Dear Brigantine Resident:
With the pending retirement of your local Chief of Police, your local elected officials are contemplating the elimination of the top sworn police rank in your municipal police department, to be replaced by a civilian political appointee. We respectfully assert that this is a misguided and costly idea, one that harms both the operation of your police department, and your pocket as a taxpayer.
By promoting a new Police Chief from within the department, your town could save virtually all of the money allocated to the current Chief’s salary. Instead, your local officials seem intent on adding an additional salary to the police payroll by bringing on a new employee, a civilian administrator confusingly called a “police director” or a “public safety director.”
Do not be misled by the title – such positions are completely civilian in nature, with no police powers or authority. State law severely restricts their authority and prevents them not only from exercising any police powers, but even restricts their access to law enforcement information, even preventing them from accessing confidential internal affairs investigation files.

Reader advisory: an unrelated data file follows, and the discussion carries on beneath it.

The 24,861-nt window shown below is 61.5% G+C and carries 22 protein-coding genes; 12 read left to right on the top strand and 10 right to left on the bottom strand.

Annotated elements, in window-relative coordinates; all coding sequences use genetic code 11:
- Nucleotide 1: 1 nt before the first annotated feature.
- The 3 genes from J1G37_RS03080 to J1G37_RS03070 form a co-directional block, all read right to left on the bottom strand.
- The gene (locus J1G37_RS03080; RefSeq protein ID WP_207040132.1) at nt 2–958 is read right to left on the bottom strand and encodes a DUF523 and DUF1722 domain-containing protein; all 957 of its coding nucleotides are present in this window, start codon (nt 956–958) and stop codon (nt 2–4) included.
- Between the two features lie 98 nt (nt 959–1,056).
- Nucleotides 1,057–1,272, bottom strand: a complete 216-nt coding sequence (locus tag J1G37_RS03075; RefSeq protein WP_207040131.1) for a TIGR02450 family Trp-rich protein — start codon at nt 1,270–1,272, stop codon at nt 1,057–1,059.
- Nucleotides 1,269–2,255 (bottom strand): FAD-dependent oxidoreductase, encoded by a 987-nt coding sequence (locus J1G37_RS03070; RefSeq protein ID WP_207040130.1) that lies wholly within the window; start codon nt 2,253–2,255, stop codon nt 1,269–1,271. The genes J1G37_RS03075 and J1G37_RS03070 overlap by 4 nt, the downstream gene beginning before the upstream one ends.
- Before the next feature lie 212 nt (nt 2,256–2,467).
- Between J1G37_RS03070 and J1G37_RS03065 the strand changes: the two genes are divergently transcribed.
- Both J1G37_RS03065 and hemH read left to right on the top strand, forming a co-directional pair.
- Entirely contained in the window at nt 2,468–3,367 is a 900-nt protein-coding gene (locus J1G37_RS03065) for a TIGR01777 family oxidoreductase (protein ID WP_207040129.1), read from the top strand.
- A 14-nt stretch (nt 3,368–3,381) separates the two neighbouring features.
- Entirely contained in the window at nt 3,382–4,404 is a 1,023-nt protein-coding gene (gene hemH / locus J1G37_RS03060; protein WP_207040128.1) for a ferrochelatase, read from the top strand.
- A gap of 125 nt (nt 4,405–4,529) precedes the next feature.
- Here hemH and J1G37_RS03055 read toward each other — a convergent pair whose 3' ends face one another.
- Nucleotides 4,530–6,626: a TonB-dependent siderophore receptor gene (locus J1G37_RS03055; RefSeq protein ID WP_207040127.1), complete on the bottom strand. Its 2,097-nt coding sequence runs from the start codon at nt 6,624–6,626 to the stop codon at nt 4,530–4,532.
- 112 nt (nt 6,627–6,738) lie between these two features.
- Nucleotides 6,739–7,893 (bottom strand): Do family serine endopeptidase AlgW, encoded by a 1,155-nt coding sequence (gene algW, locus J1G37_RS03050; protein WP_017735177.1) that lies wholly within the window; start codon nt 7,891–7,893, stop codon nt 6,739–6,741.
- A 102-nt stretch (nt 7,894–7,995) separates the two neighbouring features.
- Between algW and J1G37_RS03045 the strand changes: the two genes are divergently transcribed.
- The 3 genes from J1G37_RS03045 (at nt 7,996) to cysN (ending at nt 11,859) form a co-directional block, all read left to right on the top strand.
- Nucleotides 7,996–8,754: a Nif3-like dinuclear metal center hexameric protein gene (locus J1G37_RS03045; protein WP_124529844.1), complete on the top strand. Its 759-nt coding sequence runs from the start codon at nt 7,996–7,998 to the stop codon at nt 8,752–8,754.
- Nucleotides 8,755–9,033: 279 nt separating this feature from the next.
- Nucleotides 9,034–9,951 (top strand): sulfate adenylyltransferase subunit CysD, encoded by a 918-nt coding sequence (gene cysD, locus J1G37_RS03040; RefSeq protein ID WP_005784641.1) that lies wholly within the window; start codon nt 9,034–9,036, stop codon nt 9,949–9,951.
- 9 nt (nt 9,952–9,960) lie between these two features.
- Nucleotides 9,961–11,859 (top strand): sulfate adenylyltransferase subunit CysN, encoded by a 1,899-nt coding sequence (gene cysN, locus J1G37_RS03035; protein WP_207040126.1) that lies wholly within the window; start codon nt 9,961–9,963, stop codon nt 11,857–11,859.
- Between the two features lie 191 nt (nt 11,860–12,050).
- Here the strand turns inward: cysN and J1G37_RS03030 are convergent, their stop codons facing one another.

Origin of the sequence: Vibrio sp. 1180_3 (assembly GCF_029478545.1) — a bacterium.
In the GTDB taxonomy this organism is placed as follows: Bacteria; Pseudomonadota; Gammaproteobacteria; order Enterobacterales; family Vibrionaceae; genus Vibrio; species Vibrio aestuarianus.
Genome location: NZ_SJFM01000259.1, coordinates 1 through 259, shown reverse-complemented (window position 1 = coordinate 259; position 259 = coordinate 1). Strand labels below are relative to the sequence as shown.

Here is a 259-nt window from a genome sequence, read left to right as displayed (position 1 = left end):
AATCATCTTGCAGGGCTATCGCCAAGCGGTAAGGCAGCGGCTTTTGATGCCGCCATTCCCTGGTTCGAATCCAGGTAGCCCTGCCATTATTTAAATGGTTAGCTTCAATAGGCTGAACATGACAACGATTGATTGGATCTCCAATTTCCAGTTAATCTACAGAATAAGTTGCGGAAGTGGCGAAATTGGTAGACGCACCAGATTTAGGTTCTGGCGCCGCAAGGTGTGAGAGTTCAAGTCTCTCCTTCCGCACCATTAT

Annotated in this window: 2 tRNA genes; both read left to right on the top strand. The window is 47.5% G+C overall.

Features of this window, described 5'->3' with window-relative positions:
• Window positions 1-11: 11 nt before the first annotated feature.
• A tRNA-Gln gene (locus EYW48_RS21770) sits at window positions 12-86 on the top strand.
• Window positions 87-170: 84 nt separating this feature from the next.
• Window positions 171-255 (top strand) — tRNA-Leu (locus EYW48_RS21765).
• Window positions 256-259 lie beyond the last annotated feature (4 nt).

In short, these civilian administrators (even if confusingly given a title like “police director”) are limited by law to routine tasks such as scheduling and public meetings, yet draw an executive salary. On the other hand, with a sworn Chief of Police the police department, and the local residents that pay for the department, get “2 – for 1” – a sworn police officers and a fully-functioning police administrator.
Several other jurisdictions have tried similar schemes. In many such situations, what followed was confused lines of authority or over-reaching by the civilian administrators (or their political patrons), crushed departmental morale, and not infrequently protracted and costly litigation.
Municipalities such as South Orange, Mount Holly, Plainsboro, Lakewood, Verona, Lavallette, Piscataway, Egg Harbor City, Lacey, Tinton Falls, Edgewater Park, Bridgewater, Florence, Lyndhurst, Keyport, Mansfield, Netcong, Asbury Park, Perth Amboy each experimented with heading their police departments with a civilian administrator. And each has, either following a longer or shorter experiment, abandoned their experiment and returned to leadership by a sworn, career Chief of Police.
We urge you to make your voice heard with your town’s elected officials. We respectfully ask that you tell them that promoting a Police Chief from within your police department is the right thing for your police department, the men and women who protect and serve the residents and visitors of your town, and most importantly to you, the local taxpayer.